MARINE CORPS AIR GROUND COMBAT CENTER TWENTYNINE PALMS, Calif. --
Many non-infantry Marines have supported Operations Iraqi or Enduring Freedom, but a majority of those Marines haven’t done operations outside the “wire.” Luckily, the Marine Corps offers those Marines the opportunity to sharpen their skills when the time comes to cross the line-of-departure.
The Combat Center’s Sergeants Course hones the Marines’ leadership skills and allows them to better understand what needs to happen in any given situation, said Gunnery Sgt. Jeffrey Beaty, 4th platoon’s faculty advisor.
Marines from Class 6-10 participated in combat oriented education. During week three, the class has revved up with squad offensive tactics like military operations in urban terrain and squad defensive tactics like fireplan sketches.
During a class evaluation, the sergeants gathered near the Combat Center’s Mainside obstacle course Sept. 9, and were briefed by Gunnery Sgt. James Petty, 1st platoon faculty advisor and a native of Exeter, Calif., about what he expects to see in each fireplan sketch.
“Check this out,” Petty announced, quieting the class. “We have an acronym that we use when we set up the defense. It’s a step-by-step process where if you follow each letter in the acronym, to its entirety, you will have an adequate defensive position set up. It’s called SAFESOC (security, automatic weapons, fields of fire, entrenchment, supplementary/alternate positions, obstacles and camouflage).
Sergeant Matt Latuff, 3rd platoon, and a platoon sergeant for 3rd Battalion 4th Marine Regiment Company K, said the class is trained the right way – proficiently. “So any [non-infantry military occupational specialty] can get the basics.”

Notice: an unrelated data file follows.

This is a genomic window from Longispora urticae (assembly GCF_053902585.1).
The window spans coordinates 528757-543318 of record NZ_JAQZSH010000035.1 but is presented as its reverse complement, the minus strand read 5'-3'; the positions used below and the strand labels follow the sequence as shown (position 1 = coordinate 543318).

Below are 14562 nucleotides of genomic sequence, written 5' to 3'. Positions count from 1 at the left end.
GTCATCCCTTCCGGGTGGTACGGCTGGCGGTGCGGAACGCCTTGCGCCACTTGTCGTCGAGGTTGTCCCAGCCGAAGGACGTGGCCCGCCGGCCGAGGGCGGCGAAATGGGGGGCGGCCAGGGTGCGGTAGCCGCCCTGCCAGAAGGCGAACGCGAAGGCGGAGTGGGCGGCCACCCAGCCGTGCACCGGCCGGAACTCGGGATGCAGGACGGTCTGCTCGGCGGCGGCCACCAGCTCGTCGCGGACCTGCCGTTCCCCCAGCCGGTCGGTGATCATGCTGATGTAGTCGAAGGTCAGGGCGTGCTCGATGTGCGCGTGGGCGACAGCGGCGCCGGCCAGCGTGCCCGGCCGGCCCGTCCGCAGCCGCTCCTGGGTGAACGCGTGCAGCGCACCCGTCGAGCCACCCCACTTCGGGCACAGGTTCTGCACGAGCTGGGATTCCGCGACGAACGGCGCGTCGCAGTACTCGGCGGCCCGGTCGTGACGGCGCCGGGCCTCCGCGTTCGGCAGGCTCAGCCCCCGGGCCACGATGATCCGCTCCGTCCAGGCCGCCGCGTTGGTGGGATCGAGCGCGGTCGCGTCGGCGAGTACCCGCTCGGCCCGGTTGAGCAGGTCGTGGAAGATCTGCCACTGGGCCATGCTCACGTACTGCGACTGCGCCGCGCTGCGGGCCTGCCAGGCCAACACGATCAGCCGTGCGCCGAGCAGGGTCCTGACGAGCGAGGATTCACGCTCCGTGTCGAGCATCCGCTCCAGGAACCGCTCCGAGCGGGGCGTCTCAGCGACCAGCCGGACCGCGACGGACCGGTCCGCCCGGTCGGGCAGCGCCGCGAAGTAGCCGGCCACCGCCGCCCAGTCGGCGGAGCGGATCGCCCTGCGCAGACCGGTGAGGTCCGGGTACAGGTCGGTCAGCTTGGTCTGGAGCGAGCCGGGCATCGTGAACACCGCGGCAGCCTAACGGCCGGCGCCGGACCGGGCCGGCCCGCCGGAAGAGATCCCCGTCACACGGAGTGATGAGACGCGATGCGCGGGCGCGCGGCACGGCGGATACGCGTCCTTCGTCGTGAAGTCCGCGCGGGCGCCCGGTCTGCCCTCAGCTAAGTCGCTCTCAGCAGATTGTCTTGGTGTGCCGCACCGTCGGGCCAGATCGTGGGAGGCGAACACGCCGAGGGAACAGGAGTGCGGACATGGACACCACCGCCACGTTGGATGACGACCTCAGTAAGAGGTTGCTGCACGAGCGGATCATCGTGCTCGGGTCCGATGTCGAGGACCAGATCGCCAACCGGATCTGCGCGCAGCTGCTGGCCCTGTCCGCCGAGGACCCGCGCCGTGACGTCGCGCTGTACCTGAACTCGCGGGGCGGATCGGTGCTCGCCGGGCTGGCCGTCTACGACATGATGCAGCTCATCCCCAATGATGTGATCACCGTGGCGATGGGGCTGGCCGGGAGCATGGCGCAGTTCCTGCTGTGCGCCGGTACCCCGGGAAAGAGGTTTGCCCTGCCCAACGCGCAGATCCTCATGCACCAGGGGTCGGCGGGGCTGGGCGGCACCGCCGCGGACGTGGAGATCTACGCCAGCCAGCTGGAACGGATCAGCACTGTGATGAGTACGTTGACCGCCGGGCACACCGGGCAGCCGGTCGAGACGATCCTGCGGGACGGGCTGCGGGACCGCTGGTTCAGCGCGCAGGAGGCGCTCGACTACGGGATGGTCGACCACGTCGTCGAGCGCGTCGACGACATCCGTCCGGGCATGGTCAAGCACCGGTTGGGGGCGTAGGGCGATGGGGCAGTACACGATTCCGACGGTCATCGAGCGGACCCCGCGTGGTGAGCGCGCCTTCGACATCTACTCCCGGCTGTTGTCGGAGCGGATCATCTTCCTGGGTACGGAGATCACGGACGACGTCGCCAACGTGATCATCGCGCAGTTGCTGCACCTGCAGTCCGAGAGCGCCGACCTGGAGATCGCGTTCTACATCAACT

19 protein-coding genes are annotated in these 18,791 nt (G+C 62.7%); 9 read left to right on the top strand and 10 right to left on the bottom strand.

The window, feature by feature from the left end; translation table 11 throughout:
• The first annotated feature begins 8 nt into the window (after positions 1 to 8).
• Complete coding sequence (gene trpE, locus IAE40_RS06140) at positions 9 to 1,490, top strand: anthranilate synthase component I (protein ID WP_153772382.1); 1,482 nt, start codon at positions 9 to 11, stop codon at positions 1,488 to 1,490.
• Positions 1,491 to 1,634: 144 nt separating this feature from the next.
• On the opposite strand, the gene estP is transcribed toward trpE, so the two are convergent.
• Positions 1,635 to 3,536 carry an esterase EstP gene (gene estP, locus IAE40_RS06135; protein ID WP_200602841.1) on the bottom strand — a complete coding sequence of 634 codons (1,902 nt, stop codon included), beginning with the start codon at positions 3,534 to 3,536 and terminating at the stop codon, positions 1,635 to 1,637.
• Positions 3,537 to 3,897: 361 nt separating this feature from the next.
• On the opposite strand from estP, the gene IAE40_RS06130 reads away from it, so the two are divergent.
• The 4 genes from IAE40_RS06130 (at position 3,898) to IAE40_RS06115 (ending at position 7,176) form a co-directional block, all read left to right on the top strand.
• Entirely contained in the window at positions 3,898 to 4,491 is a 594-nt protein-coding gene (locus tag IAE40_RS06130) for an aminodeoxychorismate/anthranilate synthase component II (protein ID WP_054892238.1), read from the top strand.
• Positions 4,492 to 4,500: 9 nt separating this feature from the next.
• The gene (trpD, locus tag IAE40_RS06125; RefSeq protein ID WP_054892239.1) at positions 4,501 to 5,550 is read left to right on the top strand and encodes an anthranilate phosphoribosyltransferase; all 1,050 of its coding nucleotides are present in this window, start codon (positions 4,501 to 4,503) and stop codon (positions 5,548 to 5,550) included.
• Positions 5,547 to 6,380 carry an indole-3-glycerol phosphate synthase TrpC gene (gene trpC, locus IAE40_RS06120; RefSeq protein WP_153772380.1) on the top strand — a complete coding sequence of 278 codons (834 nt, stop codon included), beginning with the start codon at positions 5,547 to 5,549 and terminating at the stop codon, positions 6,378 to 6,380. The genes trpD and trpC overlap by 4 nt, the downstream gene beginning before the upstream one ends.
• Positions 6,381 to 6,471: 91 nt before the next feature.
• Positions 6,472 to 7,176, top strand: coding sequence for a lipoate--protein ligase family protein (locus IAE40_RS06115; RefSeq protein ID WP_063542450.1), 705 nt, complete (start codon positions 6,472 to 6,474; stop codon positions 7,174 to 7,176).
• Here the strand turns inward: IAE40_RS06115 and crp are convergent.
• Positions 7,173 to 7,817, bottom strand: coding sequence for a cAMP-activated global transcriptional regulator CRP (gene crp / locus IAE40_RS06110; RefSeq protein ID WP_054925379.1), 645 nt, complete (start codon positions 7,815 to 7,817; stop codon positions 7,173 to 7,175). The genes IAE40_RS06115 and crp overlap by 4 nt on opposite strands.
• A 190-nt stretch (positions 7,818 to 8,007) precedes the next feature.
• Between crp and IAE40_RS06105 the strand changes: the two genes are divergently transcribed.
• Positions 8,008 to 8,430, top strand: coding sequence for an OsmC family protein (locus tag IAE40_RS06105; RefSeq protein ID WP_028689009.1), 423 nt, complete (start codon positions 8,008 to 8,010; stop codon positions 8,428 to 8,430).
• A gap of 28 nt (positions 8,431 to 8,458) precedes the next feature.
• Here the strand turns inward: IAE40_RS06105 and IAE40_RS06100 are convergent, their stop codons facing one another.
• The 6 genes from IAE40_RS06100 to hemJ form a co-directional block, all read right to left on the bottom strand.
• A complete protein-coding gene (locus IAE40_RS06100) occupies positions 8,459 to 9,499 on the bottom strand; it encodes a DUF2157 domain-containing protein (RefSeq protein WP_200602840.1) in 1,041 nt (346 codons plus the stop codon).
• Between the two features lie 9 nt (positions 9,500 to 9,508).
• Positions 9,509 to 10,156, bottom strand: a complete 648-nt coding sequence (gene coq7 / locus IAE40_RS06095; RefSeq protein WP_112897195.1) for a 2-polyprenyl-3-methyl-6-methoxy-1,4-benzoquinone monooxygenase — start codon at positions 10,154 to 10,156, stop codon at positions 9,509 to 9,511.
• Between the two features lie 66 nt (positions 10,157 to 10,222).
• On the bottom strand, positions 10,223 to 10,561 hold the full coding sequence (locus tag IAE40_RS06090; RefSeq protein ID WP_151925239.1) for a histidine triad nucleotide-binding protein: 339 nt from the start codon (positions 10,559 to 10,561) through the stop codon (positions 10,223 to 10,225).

“In 2009, at [Marine Corps Mountain Warfare Training Center, Bridgeport, Calif.] we actually did it by the book, just like this,” said Latuff, referring to the evaluation conducted Sept. 9.
Latuff added that the Marines can learn a lot from what the class has to offer.
“The purpose is to give us practical hands on experience in preparing a fireplan sketch as a squad leader, in case we encounter this kind of situation on a provisional security detachment,” said Sgt. Daniel Lutz, 1st platoon and the marketing and public affairs representative for Recruiting Station Kansas City, 9th Marine Corps District.
The class mission is geared towards preparing leaders and preserving the history and heritage of the Marine Corps but the class is tweaked to educate the Marines for combat.
“I would have to say most of the training and curriculum provided correlates with combat in the sense of being a leader,” said Beaty. “Through classes such as squad offensive and defensive tactics, range cards, call for fire, casualty evacuation and a few other ground side classes, we give them enough knowledge to understand the concepts, the Kingston, Tenn., native added.
“All of the instructors are truly knowledgeable on each subject and are very diligent in encouraging class participation throughout each lesson,” said Sgt. Lee Davis, a KC-130 loadmaster for Marine Aerial Refueler Transport Squadron 234 and a Marine from 1st Platoon. “I have learned basic combat skills that every Marine sergeant should know.”
“The training has given me a better understanding of a small unit leader’s role in combat, and a basic understanding of what the ‘grunts’ do,” added the Ft. Worth, Texas, native.
“After completing the first three weeks of training, my attitude has completely changed,” Davis said. “The tough physical training and intriguing classes coupled with the camaraderie built with sergeants from all aspects of the Marine Corps have made this the best training I have attended at this juncture in my career.”
“I will definitely be recommending this course to all of my peers and strongly encouraging my junior [noncommissioned officers] to attend a resident Sergeants Course as soon as possible,” he added.